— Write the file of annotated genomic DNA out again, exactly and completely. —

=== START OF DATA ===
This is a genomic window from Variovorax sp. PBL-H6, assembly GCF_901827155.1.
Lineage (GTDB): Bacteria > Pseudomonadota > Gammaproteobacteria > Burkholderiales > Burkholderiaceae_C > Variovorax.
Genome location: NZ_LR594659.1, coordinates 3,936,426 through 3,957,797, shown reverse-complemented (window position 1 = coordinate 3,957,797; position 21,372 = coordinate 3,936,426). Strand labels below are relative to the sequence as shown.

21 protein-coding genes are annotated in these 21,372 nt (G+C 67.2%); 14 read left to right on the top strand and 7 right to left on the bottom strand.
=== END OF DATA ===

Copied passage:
This is a genomic window from Variovorax sp. PBL-H6, assembly GCF_901827155.1.
Lineage (GTDB): Bacteria > Pseudomonadota > Gammaproteobacteria > Burkholderiales > Burkholderiaceae_C > Variovorax.
Genome location: NZ_LR594659.1, coordinates 3,936,426 through 3,957,797, shown reverse-complemented (window position 1 = coordinate 3,957,797; position 21,372 = coordinate 3,936,426). Strand labels below are relative to the sequence as shown.

21 protein-coding genes are annotated in these 21,372 nt (G+C 67.2%); 14 read left to right on the top strand and 7 right to left on the bottom strand.